6. Evermore. This is not my favorite Taylor Swift album, but her performance of this era was great. The way she played “Champagne Problems” shows that she knows her audience (“you ready for the bridge?”), and the stagecraft of “Tolerate It” was outstanding (excellent acting work not just by Taylor, but by the dancer who played the dismissive husband). I just wish the jumbotron had shown the on-stage action for “Tolerate It” like every other song; I don’t know if that was a deliberate artistic choice or a technical glitch specific to our show. The picture below is of the fire effects for “Willow,” and you can see the trees that emerge from the stage in the upper left.
5. Midnights. The transition to Midnights is incredible, with Taylor diving into the stage after her acoustic set, appearing to swim beneath the stage, enter the cloud, and emerge in Midnights garb. And I’m glad “Midnight Rain” made the setlist–it was a reflective complement to the more energetic songs. I confess that I find myself wondering: Did the dancers wearing different colors in the final number (“Karma”) symbolize different eras, maybe even eras left to come? If so, perhaps a dark green, a white, and a gold album are in our future? She is a “Mastermind,” after all (and I’m glad that also made the cut, and I liked the chessboard theming of that one).
4. Red. My only complaint about the treatment of Red is that it was impossible to do the album, which is now an expansive masterwork in its Taylor’s Version version, full justice. That’s where the 10-minute “All Too Well” is both a benefit and a drawback: A benefit as a true showstopper, where much of the production drops out and its just Taylor connecting with the audience, but a drawback because it means other great songs from Red just can’t make the show. But as someone who is almost 44, I’m glad that at the age of 33, she’s still singing “22.”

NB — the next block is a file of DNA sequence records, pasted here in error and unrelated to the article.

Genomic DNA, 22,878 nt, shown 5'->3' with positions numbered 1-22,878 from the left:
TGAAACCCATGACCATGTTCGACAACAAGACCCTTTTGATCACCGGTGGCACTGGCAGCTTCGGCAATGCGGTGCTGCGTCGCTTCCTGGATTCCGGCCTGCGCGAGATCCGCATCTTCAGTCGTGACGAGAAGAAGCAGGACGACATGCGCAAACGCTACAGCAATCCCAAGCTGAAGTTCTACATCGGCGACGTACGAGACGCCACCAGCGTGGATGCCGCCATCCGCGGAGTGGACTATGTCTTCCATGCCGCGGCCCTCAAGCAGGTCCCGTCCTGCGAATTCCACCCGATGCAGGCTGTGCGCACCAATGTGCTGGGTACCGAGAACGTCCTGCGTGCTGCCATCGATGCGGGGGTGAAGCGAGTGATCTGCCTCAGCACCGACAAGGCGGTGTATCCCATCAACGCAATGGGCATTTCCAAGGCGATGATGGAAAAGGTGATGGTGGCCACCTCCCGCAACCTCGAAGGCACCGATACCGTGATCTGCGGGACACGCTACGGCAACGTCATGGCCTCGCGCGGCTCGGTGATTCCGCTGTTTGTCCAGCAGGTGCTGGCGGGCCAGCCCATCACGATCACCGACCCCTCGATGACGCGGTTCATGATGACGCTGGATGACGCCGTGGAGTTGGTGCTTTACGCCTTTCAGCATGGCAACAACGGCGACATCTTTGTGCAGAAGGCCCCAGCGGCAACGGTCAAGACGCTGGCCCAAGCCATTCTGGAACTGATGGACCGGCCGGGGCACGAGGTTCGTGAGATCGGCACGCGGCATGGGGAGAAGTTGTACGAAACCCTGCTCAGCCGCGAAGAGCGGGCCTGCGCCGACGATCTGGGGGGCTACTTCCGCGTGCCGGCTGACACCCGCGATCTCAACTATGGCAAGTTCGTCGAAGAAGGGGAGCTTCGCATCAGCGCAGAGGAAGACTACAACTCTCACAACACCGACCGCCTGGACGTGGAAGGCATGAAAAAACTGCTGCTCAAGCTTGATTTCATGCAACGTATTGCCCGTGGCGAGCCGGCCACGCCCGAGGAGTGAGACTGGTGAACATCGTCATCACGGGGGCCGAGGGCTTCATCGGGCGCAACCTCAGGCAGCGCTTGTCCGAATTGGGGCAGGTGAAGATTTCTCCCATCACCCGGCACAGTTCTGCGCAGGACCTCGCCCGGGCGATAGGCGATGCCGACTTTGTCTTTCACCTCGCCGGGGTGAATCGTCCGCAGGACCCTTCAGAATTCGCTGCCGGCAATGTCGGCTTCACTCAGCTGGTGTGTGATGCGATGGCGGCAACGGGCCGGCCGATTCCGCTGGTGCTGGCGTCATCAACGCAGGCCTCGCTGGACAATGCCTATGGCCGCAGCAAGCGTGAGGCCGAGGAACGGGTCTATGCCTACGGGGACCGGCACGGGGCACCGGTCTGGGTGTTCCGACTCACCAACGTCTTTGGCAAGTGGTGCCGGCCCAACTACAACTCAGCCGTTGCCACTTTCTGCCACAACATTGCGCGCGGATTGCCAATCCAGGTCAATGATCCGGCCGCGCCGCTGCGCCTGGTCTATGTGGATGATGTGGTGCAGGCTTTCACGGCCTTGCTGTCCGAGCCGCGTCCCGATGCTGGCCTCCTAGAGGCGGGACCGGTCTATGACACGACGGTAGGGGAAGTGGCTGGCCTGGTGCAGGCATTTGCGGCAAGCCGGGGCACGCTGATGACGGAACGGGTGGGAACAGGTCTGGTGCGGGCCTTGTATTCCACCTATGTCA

3. Lover. Such a strong start to the show and great to see this underrated album finally, finally get some serious attention four years after its release. My eyes got moist when the “Miss Americana” intro came on, and I wish that song had been allowed to bloom into its powerful self, but moving right into “Cruel Summer” was also a solid choice. The pageantry of “The Man” was outstanding, and I especially enjoyed how the flaming arrows of “The Archer” transitioned from a burning Lover House into…
2. Fearless. I didn’t expect this era to hit me this way! But shouting these classic lyrics while jumping (yes, I’m a 43-year-old man and I was jumping!) with 80,000 other Swifties is just peak Eras Tour. “Fearless,” “You Belong With Me,” and “Love Story” seem nearly custom-made to have big impact in an arena, and here, 15 years after the release of that album, it felt like they hadn’t aged a day.
1. Folklore. Despite the brisk pace of the 3-hour show, Taylor effectively captured the mood and tone of each album era (except debut, of course), but of any era, this was the one that felt like it had the most chance to breathe. The woodsy staging with the cottage was great, the phalanx of mourners and water-styled fire of “My Tears Ricochet,” the rich colors and sheer fun of “August,” the band performing on the cottage steps for “Betty,” the elegant dress of the dancers in “Last Great American Dynasty”… yeah, she made the right decision to let her most recent Grammy-winning album shine, and that these intimate songs work in a football stadium is testament to her stage presence and her artistic genius.
Finally, let me give a shout-out to the staff of AT&T Stadium, who let us in early when a thunderstorm and potentially severe weather hit before they were set to open! Thanks for keeping us safe!